When you’re healthy, your body heals wounds quite efficiently. But, if you have a condition that impairs your healing abilities, such as diabetes, you may need wound healing help to recover and prevent serious complications. At Water Oak Foot and Ankle Surgery, fellowship-trained podiatric surgeon Matthew McCabe, MS, DPM, offers comprehensive wound care, from nonsurgical options like orthotics to surgical solutions. Call the Mansfield, Texas, office or click on the online appointment booking tool now.
There are a variety of reasons a person can develop wounds to the lower extremity and they are rarely in isolation of one another. Common causes of lower extremity ulcerations are neuropathy, peripheral vascular disease, excessive swelling, ishemia and shear forces. Foot wounds are common because of the shear forces they experience during ambulation. Neuropathy and peripheral vascular disease are common among the diabetic population.
Peripheral neuropathy is nerve damage affecting the feet and lower extremities. There are several causes of neuropathy; in the diabetic population high blood sugars for extended periods of time are the cause of the nerve damage leading to neuropathy. This condition causes numbness, which means you can’t feel nerve signals when you’re hurt. It can also cause pain.
If you have a cut, puncture, excessive swelling or excessive shear forces over a bony prominence on your foot, you may never notice it because of a decreased sensation in that area. This means you’re likely to walk on the wound, worsening it and preventing healing.
Diabetic patients commonly experience poor blood flow to the lower extremities. This is caused by either narrowing of the blood vessels and/or calcification of the blood vessels that deliver oxygenated blood to your feet. When you have a foot wound, robust circulation is vital for healing. Most wounds are preventable and curable.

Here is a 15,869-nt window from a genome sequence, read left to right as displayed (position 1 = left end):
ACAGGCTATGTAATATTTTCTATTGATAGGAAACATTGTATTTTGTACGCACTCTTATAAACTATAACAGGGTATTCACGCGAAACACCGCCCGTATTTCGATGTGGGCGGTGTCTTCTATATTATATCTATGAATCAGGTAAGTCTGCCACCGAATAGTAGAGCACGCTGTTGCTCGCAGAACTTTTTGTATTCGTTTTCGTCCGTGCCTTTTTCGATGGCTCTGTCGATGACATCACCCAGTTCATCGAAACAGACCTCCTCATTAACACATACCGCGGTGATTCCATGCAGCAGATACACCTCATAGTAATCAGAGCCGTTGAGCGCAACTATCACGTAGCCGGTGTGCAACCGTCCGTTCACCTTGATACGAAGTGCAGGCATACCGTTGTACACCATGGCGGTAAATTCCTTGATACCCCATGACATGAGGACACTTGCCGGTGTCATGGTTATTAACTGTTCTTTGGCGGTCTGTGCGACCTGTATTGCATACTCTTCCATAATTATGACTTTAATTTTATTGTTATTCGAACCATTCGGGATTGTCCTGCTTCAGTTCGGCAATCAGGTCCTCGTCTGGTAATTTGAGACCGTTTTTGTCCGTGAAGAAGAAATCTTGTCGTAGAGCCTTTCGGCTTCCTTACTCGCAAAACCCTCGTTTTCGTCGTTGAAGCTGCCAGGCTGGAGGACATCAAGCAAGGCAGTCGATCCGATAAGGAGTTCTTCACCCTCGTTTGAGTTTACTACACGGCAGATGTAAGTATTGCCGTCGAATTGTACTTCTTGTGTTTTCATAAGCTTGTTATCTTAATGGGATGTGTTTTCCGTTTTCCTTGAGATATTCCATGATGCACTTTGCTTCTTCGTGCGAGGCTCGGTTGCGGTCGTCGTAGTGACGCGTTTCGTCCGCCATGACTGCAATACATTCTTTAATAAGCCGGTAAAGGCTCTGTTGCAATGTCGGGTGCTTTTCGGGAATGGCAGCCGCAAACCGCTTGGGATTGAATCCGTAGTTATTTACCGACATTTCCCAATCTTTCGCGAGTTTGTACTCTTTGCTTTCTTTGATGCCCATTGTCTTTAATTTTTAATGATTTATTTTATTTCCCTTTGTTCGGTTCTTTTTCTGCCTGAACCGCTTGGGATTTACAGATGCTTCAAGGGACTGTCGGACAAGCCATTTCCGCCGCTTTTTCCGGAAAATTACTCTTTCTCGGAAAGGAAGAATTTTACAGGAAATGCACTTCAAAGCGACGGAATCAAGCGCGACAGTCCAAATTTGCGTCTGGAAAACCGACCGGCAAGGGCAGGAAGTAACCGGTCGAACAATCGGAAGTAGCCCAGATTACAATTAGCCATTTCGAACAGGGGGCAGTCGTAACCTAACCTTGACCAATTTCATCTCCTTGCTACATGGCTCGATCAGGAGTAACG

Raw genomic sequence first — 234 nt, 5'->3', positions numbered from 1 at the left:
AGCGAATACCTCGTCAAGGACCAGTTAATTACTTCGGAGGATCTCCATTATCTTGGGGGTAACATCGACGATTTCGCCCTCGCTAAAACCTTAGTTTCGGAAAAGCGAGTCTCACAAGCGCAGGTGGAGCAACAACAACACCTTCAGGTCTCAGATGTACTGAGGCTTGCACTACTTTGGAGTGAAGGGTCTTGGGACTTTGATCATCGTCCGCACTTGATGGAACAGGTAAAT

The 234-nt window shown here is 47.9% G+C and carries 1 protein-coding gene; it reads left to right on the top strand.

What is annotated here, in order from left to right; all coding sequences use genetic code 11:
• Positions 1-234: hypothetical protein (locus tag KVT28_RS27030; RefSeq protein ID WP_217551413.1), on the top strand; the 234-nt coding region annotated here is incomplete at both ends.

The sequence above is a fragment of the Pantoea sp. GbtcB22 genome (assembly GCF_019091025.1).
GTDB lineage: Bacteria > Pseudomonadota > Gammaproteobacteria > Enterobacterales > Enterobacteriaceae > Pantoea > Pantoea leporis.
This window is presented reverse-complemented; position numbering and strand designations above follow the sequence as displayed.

Peripheral neuropathy and vascular damage are both very serious, and they can combine to cause severe foot wounds if you don’t take preventive steps.
With preventive diabetic foot care, you can avoid serious foot wounds. Dr. McCabe offers customized recommendations to help you stay healthy. This may include:
If you notice a new wound, like a cut, puncture, abrasion or blister during your home foot inspection, don’t delay in seeing Dr. McCabe at Water Oak Foot and Ankle Surgery. The faster you take action, the easier it will be to formulate a plan for wound treatment and management. Some wounds can lead to amputation, therefore it is critical to take preventative action.
There are a variety of treatments for wounds to the foot, there is no one size fits all treatment. Small wounds can turn into big wounds and can cause bone infection, therefore; the purpose of wound care is to prevent amputation. Wound care depends upon where the wound is located, how deep the wound is, what type of damage it causes, and your current health challenges. At Water Oak Foot and Ankle Surgery, our goal is to customize care to fit your needs as well as finding a treatment course that will help heal the wound as quickly as possible.
Dr. McCabe uses a variety of treatments, such as offloading, topical dressings, debriding (removing) dead tissue, advanced grafting and antibiotics if you have an infection. More advanced treatment includes surgery to save the limb from amputation. In extreme cases, microsurgery, skin flaps and/or muscle flaps may be necessary to heal the wound. After residency, Dr. McCabe spent his Fellowship year learning advanced surgical and microsurgical techniques in limb preservation and wound healing. This is something Dr. McCabe is passionate about.
As your wound heals, you’ll typically wear orthotics, diabetic shoes, custom braces or other shoe gear to protect the skin.
For wound care and diabetic foot problem management from a Board Certified expert, call Water Oak Foot and Ankle Surgery or click on the online scheduler now.